A game changer for American consumers kicks in today

Today, September 24 of 2018 comes into effect the second round of tariffs on $200 billion worth of Chinese goods. The tariffs begin at 10% and will increase to 25% next January. These will hit thousands of consumer products including but not limited to goods like refrigerators to bicycles, telecom companies that provide gear that powers the internet, mobile networks, data storage and other technology, cell tower radios, modems and other products made and assembled in China and exported to America, according to the New York Times. Some companies even lobbied for some products to be removed from the list and the administration seared a total of 300 products thanks to intense lobbying by Apple and Fitbit.

As well as the American automakers and manufacturers, the tech companies like Intel, Dell and Apple shifted a great part of manufacturing to China to take advantage of the low labor costs and tax laws, making the products they sell in America and everywhere, cheaper. The option of moving back or relocating elsewhere is “unrealistic” Intel says, the costs of relocation is too high.

Google, Dell, IBM and other technology companies estimate prices to increase and that, as a multiplier effect will damage America’s ability to dominate the next generation technology that would power driverless cars, artificial intelligence and others, and will slow business growth. The goal of Trump is to use these tariffs as a weapon to provoke China to change trade practices because he thinks is unfair, for example, he said last week that some policies oblige U.S. technology companies to transfer technology to Chinese counterparts and China has involved in outright theft of intellectual property.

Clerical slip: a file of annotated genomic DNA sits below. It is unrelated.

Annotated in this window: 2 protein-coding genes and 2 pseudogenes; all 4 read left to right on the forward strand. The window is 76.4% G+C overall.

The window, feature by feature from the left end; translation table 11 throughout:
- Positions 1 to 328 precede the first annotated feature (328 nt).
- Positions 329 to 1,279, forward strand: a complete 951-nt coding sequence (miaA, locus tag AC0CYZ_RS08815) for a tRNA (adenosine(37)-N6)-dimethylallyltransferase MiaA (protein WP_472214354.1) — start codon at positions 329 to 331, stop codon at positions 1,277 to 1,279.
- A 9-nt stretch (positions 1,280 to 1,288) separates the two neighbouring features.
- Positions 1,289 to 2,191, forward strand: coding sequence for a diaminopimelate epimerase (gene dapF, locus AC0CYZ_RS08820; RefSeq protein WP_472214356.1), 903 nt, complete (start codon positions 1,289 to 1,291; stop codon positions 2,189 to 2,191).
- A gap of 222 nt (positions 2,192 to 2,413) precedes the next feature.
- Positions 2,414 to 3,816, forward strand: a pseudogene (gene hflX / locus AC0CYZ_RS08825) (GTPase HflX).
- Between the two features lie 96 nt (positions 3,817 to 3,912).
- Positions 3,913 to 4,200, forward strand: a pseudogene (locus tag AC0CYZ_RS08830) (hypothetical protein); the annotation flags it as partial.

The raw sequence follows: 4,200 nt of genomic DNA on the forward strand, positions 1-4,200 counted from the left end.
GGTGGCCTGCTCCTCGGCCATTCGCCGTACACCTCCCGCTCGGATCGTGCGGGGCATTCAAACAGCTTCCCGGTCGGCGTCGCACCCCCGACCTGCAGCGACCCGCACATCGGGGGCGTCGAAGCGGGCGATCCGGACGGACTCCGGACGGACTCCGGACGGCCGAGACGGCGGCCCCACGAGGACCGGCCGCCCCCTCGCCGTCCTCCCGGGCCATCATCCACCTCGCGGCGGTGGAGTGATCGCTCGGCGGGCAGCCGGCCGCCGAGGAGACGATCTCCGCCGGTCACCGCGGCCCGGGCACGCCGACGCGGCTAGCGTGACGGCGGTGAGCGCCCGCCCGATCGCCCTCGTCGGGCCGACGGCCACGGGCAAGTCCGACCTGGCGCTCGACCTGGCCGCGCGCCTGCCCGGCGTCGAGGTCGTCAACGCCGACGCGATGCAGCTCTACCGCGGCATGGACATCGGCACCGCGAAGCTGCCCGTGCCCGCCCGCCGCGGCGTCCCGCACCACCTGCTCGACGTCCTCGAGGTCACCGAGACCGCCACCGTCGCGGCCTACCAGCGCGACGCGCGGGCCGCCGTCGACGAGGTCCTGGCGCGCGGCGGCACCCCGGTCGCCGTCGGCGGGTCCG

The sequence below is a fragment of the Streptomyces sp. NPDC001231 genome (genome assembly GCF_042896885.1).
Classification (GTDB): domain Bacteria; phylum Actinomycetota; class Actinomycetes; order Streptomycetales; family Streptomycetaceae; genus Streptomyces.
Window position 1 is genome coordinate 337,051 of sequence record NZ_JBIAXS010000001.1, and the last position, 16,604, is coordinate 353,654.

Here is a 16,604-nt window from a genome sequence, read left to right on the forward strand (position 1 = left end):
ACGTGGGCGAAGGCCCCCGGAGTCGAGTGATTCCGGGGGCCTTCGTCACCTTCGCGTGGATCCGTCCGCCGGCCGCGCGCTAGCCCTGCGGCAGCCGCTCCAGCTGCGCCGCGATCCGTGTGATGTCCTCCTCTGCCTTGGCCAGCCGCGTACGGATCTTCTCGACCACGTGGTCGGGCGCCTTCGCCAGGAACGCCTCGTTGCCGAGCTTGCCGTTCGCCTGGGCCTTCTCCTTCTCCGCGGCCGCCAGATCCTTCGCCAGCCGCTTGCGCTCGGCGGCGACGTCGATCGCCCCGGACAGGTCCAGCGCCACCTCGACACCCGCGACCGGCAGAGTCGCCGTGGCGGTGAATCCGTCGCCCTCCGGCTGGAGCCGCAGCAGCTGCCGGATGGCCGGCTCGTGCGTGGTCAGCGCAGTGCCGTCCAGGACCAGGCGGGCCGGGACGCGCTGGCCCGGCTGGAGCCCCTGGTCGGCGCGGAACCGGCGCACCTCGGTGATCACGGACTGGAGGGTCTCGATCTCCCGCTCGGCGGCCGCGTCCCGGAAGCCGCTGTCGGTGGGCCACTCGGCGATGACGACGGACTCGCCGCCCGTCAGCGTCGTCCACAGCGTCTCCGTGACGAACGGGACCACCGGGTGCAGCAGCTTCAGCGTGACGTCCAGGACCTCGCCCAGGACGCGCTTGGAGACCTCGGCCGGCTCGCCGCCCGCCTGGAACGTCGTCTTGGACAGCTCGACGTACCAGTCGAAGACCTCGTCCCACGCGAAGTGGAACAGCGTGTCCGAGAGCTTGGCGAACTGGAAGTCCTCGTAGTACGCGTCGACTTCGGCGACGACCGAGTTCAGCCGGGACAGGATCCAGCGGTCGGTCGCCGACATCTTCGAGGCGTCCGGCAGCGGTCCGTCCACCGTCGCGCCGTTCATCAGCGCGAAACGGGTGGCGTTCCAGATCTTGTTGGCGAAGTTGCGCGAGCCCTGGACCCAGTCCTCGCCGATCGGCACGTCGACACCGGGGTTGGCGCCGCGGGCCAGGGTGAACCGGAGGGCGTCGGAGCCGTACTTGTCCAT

In 2014, electronic imports accounted for 40% of Chinese imports according to the United States International Trade Commission. The telecommunications Industry Association estimates millions of dollars increased costs for companies. Tim Cook, Apple Chief Executive said that the iPhone is assembled in China although a great part is made in the U.S., these tariffs could increase the cost of that product.